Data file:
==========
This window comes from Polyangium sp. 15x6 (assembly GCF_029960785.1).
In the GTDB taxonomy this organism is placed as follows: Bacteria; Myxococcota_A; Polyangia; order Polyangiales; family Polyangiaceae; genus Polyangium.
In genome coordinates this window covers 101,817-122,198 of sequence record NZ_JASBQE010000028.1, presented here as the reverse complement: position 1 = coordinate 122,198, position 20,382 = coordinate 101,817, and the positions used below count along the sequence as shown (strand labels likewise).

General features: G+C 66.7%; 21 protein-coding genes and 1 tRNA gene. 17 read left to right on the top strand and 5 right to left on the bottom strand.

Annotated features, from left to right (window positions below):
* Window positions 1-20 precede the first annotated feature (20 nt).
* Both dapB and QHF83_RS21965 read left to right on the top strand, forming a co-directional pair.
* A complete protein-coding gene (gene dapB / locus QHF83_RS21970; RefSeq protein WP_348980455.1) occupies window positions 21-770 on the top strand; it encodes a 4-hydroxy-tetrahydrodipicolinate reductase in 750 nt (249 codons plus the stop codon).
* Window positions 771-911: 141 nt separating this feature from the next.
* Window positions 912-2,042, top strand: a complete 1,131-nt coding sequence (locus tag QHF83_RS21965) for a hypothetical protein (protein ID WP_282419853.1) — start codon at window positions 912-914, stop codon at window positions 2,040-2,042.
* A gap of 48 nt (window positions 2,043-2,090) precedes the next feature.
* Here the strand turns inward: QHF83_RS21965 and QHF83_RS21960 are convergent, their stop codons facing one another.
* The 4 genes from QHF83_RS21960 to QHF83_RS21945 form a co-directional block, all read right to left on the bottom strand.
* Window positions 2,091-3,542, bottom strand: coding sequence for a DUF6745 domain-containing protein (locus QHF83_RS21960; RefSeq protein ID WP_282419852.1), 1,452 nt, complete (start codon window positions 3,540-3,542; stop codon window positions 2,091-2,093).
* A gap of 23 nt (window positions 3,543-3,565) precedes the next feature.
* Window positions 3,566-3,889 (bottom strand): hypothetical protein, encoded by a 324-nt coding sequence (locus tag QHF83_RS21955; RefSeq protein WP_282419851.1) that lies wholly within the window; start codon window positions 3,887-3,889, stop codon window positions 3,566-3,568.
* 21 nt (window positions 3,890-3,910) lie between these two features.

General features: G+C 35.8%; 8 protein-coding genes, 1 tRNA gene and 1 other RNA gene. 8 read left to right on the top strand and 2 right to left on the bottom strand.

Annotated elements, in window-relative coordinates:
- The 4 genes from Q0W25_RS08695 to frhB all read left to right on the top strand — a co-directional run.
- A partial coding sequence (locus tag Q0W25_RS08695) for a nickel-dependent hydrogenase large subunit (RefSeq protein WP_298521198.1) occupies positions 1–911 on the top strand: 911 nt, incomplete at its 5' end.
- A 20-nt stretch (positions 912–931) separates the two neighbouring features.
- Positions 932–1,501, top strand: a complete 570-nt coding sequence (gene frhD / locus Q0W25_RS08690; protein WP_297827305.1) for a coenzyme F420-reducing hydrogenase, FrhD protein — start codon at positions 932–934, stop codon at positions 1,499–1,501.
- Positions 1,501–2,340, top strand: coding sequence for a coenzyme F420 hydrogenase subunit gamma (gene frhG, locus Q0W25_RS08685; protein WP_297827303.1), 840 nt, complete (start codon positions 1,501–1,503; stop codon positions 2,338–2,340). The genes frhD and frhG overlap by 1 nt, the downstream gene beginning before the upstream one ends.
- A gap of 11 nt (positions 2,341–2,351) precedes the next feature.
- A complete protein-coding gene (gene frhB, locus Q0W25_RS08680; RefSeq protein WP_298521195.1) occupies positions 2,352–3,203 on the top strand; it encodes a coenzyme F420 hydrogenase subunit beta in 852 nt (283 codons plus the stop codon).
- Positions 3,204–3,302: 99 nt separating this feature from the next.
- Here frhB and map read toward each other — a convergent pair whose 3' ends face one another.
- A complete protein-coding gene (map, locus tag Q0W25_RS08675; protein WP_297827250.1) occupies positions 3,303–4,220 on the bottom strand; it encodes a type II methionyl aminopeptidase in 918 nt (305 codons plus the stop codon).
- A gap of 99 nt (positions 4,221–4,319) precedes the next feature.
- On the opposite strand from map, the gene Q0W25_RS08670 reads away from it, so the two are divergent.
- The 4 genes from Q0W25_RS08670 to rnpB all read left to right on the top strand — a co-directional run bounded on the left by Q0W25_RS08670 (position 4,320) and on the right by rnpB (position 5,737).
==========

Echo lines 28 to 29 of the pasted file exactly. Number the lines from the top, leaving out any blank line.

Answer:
- Here frhB and map read toward each other — a convergent pair whose 3' ends face one another.
- A complete protein-coding gene (map, locus tag Q0W25_RS08675; protein WP_297827250.1) occupies positions 3,303–4,220 on the bottom strand; it encodes a type II methionyl aminopeptidase in 918 nt (305 codons plus the stop codon).